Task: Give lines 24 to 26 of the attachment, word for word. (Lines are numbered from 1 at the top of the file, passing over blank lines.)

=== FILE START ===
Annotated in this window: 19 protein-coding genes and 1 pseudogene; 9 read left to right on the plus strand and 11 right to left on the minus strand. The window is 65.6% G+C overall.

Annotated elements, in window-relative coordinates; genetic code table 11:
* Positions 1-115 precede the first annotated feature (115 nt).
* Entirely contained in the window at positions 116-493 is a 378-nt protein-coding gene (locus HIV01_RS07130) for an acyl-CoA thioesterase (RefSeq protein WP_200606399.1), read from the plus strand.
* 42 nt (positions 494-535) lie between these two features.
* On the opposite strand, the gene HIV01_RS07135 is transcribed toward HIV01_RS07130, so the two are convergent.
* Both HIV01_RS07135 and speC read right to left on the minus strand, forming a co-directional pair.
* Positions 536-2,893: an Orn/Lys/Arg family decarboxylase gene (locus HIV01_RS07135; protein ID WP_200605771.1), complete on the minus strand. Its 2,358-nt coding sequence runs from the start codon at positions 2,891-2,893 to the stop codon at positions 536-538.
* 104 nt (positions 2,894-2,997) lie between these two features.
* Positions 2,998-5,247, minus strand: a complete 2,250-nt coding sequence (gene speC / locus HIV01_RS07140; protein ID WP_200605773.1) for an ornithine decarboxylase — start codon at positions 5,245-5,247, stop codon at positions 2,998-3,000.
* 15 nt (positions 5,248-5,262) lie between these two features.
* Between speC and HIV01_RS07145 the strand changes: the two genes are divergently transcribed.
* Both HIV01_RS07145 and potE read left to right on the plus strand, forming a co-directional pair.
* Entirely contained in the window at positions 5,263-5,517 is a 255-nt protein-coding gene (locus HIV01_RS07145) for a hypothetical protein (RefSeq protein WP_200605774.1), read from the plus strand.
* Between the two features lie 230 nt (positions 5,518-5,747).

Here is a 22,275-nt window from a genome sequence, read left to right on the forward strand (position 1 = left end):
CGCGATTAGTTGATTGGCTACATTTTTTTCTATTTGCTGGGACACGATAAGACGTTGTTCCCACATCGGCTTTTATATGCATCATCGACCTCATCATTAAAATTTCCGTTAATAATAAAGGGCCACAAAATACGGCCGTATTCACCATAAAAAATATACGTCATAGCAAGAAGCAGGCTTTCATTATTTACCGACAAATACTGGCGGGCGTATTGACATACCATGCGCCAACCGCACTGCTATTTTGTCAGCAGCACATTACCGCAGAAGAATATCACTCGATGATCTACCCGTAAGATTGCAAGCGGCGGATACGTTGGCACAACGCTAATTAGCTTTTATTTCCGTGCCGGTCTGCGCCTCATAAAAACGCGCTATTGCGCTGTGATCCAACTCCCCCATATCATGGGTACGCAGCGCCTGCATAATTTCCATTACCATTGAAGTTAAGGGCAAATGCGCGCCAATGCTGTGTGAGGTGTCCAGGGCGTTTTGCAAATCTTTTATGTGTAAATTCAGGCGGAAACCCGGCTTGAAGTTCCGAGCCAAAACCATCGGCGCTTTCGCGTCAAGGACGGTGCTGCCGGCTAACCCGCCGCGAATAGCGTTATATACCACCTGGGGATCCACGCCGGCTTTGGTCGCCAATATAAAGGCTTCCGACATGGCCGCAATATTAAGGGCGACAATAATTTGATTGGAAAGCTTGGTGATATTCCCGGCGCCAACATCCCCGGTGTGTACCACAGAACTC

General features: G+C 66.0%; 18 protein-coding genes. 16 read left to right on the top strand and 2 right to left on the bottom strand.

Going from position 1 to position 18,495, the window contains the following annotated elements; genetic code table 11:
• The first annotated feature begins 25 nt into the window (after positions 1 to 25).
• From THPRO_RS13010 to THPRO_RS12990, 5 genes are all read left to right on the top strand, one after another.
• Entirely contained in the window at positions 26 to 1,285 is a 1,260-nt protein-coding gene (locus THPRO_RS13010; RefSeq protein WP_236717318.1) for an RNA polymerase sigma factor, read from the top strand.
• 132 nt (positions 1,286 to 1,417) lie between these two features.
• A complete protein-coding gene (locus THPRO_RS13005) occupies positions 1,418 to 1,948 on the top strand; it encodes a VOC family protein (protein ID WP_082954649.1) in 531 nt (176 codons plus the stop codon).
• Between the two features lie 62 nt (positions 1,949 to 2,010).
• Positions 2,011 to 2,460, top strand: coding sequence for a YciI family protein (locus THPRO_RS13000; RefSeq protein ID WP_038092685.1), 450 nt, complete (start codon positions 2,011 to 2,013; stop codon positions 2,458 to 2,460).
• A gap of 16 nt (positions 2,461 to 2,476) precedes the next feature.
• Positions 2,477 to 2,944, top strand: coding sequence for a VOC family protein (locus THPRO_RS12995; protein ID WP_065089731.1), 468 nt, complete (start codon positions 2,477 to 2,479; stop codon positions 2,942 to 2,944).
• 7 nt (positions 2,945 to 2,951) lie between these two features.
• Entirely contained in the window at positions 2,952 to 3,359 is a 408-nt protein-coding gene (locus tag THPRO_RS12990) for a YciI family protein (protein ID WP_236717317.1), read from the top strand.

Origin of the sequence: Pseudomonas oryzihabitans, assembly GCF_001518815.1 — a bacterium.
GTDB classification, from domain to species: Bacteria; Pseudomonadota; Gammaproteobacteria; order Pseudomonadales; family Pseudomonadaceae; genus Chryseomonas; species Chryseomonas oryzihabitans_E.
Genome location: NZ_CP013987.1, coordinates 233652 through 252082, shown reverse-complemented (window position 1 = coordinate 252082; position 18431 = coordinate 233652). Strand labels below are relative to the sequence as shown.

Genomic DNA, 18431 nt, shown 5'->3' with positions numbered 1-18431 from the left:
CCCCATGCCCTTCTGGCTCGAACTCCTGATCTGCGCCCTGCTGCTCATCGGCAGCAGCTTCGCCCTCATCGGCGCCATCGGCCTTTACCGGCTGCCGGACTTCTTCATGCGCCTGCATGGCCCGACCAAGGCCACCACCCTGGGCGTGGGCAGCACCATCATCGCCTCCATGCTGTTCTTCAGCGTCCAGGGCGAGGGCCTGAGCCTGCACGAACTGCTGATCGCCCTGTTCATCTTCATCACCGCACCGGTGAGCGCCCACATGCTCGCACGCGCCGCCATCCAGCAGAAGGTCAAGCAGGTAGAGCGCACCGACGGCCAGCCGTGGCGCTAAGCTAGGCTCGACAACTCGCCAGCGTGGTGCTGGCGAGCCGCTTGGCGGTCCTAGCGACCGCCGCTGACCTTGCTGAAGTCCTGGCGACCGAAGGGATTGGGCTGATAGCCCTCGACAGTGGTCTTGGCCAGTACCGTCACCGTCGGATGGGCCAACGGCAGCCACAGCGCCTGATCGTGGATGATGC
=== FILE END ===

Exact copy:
• A complete protein-coding gene (locus THPRO_RS13005) occupies positions 1,418 to 1,948 on the top strand; it encodes a VOC family protein (protein ID WP_082954649.1) in 531 nt (176 codons plus the stop codon).
• Between the two features lie 62 nt (positions 1,949 to 2,010).
• Positions 2,011 to 2,460, top strand: coding sequence for a YciI family protein (locus THPRO_RS13000; RefSeq protein ID WP_038092685.1), 450 nt, complete (start codon positions 2,011 to 2,013; stop codon positions 2,458 to 2,460).